Bill Harper, the founder and director of Pilgrim Trekking, has been working with young people in the wilderness for three decades. As an Episcopal Priest Bill developed a parish-based wilderness program for the young people in his own parish, a program that has changed and sustained parish youth for 20 years…

 

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Sawtooth Summer.

September 1, 2017

 

                                                             

 

 

There is no doubt that I am infatuated with Idaho’s Sawtooth Mountains. And I am in love with the effort of traveling Sawtooth trails with teenagers.

 

I suppose I’d be in love with the experience of long trips regardless of the mountain range, but over the last 10 years, travleling many ranges and trails with High School students, I have seen the way the ragged ridge edges of the Sawtooths, and their high and clear lakes, reflect awe and wonder on so many young faces. And that’s what I’m looking for—awe and wonder. I want to see it in the faces of my traveling companions, and I want it for myself.

 

Frankly, awe and wonder will save us. And lacking it, we retreat to the false security of what is safe and familiar.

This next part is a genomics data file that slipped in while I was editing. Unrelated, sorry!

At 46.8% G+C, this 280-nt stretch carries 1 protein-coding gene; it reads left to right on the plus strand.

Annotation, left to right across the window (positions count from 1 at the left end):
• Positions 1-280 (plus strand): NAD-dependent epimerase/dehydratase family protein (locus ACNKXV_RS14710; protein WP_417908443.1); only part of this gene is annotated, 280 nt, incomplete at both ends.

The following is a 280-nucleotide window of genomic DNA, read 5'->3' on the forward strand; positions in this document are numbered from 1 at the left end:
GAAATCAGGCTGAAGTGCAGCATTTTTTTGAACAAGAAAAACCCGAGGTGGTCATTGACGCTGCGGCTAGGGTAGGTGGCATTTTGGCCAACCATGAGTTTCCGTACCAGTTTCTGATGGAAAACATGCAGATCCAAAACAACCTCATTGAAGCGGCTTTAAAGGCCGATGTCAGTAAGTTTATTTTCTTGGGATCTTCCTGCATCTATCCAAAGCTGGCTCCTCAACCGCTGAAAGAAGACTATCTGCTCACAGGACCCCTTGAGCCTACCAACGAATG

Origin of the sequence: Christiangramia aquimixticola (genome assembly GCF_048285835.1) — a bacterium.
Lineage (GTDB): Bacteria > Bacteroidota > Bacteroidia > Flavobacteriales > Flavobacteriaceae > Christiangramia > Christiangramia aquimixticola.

And so I keep going back to those mountains. I keep trying to get others to travel with me. And I have not yet been disappointed.

 

The Sawtooths in the Summer have a unique drama. All Winter long the snow piles up, and access to remote lakes is impossible. Even in June mountain passes can be blocked by old drifts of snow, and trails run with rivers of water. But by the middle of July Spring emerges, and just days later there is Summer. I love ascending the trail from Alice Lake, up toward Snowyside Pass, and seeing the Avalanche Lilies emerge from snow and soft, wet soil—while at the same time watching my traveling companions sweat in the heat and looking for shade under pines that are a thousand years old.

 

This is Summer in the Sawtooths.

 

And, well, as awesome and wonderful and popular as these mountains are, I’ve learned to find places that are remote and empty—where a group of Pilgrims can find solitude and quiet, or erupt with joy only to hear the the echoes of their voices bounce from wall to wall.

 

So I keep going back. It takes time and some cost to get there. And every minute, and every ounce of energy, is worth it. The Summer of 2017 was amazing—and even now, I can’t wait for next Summer!

 

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Good. Good. People.

November 2, 2018

Pilgrim. Tourist. Nomad.

October 1, 2018

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